Structures Characteristics Function
Aqueous humor
Vitreous humor
  • Transparent gelatinous substance that fills the eyeball posterior to the lens
  • Provides support to the lens and holds the retina in place
  • Accommodation
    • Distant vision → decreased convexity
    • Near vision → increased convexity


Vasculature and innervation of the eye

For the muscles of the eye, see ocular motility disorders and strabismus.


The blood supply to the eye is primarily derived from the ophthalmic artery, a branch of the internal carotid artery that reaches the eye via the optic canal. The following arteries are the major branches of the ophthalmic artery:

Artery Characteristics
Central artery of the retina
  • Main branch of the ophthalmic artery
  • Supplies the retina and parts of the optic nerve
  • A terminal artery (no anastomosis) → occlusion causes blindness
  • Travels in the optic nerve
  • Divides into superior, inferior, nasal, and temporal branches
Supraorbital artery
Frontal artery
  • Supplies the forehead and the scalp
Dorsal nasal artery



For more information on the nerves that innervate the extraocular muscles, see cranial nerve examination in neurological examination and ocular motility disorders and strabismus.

Nerve Characteristics
Ophthalmic nerve (V1)
Optic nerve
Maxillary nerve (V2)
Ciliary ganglion


The orbit is a bony structure formed by the frontal, maxillary, ethmoid, sphenoid, lacrimal, and zygomatic bones. It contains the eyeball and openings for the passage of the optic nerve, vessels, and lymphatics that interact with the eye.

Walls of the orbit

Openings of the orbit

Opening Anatomy Content
Superior orbital fissure
  • Between the greater and lesser wings of the sphenoid
Inferior orbital fissure
Optic canal
  • Formed by the two origins on the lesser wing of the sphenoid bone
Nasolacrimal duct
Infraorbital foramen
  • Infraorbital nerves and vessels
Supraorbital notch
  • Supraorbital nerves and vessels
Ethmoidal foramina


The eyelid protects the eyeball from excessive light, dryness, and foreign bodies. It receives sensory innervation from the maxillary (V2) branch of the trigeminal nerve (CN V). The palpebral fissure (aperture) is formed by the upper and lower eyelid, which meet in the lateral and medial canthi.

Structure Characteristics
Skin and subcutaneous tissue

Orbicularis oculi muscle

Orbital septum

Tarsal plates

Levator palpebrae superioris muscle

  • Originates from the roof of the orbit and inserts into the upper eyelid, on the superior border of the tarsal plate
  • Innervated by the oculomotor (CN III) nerve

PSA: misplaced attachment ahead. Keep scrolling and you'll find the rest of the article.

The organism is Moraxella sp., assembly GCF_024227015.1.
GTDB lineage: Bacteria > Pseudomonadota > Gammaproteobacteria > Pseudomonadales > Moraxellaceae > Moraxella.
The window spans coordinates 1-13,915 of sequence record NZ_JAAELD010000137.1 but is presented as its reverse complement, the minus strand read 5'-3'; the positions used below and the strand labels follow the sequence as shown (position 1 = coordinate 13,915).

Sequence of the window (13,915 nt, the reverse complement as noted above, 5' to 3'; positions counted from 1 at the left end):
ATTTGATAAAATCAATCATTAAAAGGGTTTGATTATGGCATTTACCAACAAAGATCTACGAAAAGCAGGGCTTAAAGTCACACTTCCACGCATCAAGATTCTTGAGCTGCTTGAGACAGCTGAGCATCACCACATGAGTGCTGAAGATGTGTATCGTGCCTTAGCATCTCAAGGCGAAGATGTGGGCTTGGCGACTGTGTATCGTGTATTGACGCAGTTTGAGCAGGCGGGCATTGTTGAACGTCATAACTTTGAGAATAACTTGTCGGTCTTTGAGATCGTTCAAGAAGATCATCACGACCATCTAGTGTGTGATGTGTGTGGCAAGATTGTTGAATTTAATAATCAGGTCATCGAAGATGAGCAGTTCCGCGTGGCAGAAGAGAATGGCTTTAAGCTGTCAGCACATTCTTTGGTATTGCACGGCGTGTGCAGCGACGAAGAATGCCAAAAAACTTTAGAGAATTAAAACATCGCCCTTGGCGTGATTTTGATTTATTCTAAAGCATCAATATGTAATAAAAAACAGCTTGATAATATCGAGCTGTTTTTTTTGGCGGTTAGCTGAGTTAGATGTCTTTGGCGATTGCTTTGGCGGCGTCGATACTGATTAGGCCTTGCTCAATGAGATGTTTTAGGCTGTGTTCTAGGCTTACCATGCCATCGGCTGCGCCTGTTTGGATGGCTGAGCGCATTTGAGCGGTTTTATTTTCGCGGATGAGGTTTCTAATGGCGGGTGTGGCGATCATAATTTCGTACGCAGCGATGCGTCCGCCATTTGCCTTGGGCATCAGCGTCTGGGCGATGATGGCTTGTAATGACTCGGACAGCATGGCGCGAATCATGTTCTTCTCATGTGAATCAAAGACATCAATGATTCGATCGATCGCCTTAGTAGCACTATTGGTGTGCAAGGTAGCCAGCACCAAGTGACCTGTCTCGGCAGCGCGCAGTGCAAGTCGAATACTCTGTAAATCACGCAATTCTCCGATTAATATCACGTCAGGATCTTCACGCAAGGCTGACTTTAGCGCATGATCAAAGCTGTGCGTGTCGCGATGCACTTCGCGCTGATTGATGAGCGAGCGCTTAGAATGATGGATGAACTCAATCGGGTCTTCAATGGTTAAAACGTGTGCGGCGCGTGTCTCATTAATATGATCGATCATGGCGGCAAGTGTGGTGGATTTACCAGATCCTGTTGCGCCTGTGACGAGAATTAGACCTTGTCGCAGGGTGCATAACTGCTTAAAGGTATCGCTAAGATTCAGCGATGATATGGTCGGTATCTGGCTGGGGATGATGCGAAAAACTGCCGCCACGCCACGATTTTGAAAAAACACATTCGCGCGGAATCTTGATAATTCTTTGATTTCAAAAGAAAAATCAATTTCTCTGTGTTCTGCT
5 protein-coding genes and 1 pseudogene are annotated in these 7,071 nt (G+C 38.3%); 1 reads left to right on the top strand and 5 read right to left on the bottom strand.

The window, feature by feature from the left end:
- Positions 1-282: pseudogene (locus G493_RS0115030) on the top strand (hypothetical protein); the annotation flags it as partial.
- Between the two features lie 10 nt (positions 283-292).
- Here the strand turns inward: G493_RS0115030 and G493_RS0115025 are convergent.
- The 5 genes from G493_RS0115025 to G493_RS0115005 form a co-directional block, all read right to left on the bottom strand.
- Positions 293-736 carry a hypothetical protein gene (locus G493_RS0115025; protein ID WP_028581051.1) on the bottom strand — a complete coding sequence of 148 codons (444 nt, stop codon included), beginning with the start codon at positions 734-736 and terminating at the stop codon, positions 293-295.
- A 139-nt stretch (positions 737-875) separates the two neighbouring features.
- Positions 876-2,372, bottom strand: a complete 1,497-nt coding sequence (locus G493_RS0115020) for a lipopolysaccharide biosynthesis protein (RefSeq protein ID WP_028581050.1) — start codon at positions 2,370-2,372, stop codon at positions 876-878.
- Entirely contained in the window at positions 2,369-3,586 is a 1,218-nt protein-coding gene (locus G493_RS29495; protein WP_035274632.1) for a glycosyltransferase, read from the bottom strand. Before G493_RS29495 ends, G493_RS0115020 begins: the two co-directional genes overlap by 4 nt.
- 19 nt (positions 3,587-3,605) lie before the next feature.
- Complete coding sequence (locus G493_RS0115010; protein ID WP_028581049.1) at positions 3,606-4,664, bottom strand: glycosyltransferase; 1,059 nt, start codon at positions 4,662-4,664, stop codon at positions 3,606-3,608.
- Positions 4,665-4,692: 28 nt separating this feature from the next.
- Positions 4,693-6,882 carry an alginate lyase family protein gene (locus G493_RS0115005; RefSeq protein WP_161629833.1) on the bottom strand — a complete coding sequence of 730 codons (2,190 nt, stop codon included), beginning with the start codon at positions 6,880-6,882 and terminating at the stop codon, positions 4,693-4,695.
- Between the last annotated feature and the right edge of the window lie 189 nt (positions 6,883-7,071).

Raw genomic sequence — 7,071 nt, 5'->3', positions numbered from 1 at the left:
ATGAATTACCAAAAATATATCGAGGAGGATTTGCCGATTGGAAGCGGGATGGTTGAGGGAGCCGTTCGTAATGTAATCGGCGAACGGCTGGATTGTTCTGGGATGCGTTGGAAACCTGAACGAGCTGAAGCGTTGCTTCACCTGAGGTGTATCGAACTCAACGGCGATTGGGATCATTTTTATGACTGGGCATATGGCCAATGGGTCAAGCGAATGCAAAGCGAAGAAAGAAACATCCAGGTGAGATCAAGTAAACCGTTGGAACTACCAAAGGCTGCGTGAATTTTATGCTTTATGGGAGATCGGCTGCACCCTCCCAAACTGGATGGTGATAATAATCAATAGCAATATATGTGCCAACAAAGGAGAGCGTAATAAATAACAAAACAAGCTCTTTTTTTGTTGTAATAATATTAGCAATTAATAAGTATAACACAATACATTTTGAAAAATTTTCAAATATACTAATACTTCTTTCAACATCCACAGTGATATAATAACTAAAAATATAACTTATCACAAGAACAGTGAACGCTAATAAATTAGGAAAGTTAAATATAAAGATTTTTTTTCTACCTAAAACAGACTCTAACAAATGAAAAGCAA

• Elevates the upper eyelid → opens the eye

The lacrimal system

Lacrimal apparatus

The lacrimal apparatus supplies tear fluid for the surface of the eyeball and the eyelid, minimizing friction and cleaning the eye (“tear film”).

Pathway of tears

Muscles of the eye

The orbit contains 6 muscles that are attached to the eyeball. There is an additional muscle in the orbit that attaches to the upper eyelid, the levator palpebrae superioris, which functions to elevate the eyelid.

Muscle Function Attachments Innervation
Superior rectus muscle
  • Origin: common tendinous ring
  • Insertion: upper globe
Inferior rectus muscle
  • Origin: common tendinous ring
  • Insertion: lower globe
Medial rectus muscle
  • Origin: common tendinous ring
  • Insertion: medial globe
Lateral rectus muscle
  • Origin: common tendinous ring
  • Insertion: lateral globe
Superior oblique muscle
  • Trochlear nerve (CN IV)
Inferior oblique muscle



Development of the eye

The development of the eye takes place between the 3rd and 10th week of embryonic development. The first step is the development of the optic cup and the lens placode.

  1. Optic grooves arise from the neural fold bilaterally and develop into optic vesicles after closure of the neural tube.
  2. Optic vesicles induce changes in the surface ectoderm → start to form the lens placode
  3. Lens placode invaginates, giving rise to the lens pit.
  4. Simultaneously, optic vesicles begin to invaginate and form the optic cup.
  5. The optic cup has a central groove (choroidal fissure), which allows entrance of the blood vessels that supply the eye (hyaloid vessels).

Important structures and their derivatives


Clinical significance

Refractive errors


  • Physiologic state of vision in which the eye is in a relaxed state and rays of light are relayed to the retina with a physiologic refraction

Myopia (near-sightedness)

  • Pathophysiology: axial length of the eye is too long for its refraction: → focal point anterior to the retina
  • Symptoms: near vision clear, far vision unclear
  • Complications: rare; myopic fundus with retinal detachment
  • Therapy: concave lenses

Hyperopia (far-sightedness) and presbyopia (long-sightedness)


  • Pathophysiology: curvature of cornea hinders even refraction → focal point can be anterior or posterior to the retina
  • Symptoms: unclear vision at all distances
  • Complications: early onset increases risk for amblyopia
  • Therapy
    • Regular astigmatism: cylindric lenses
    • Irregular astigmatism: corrective contact lenses and refractive surgery


  • Description: A unilateral or bilateral developmental disorder of the eye in which the choroid fissure fails to close by the 7th week of development.
  • Clinical features
    • Defect in one of the structures of the eye (e.g., retina, optic disc, iris)
    • Most common: a keyhole-shaped defect of the iris

Other conditions

last updated 11/26/2020